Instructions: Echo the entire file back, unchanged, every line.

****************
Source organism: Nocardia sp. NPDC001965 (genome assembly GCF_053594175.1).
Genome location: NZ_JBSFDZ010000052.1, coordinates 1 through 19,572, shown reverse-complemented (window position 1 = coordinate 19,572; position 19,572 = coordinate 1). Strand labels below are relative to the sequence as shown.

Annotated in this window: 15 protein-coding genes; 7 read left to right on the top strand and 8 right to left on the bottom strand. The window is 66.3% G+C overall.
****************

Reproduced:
Source organism: Nocardia sp. NPDC001965 (genome assembly GCF_053594175.1).
Genome location: NZ_JBSFDZ010000052.1, coordinates 1 through 19,572, shown reverse-complemented (window position 1 = coordinate 19,572; position 19,572 = coordinate 1). Strand labels below are relative to the sequence as shown.

Annotated in this window: 15 protein-coding genes; 7 read left to right on the top strand and 8 right to left on the bottom strand. The window is 66.3% G+C overall.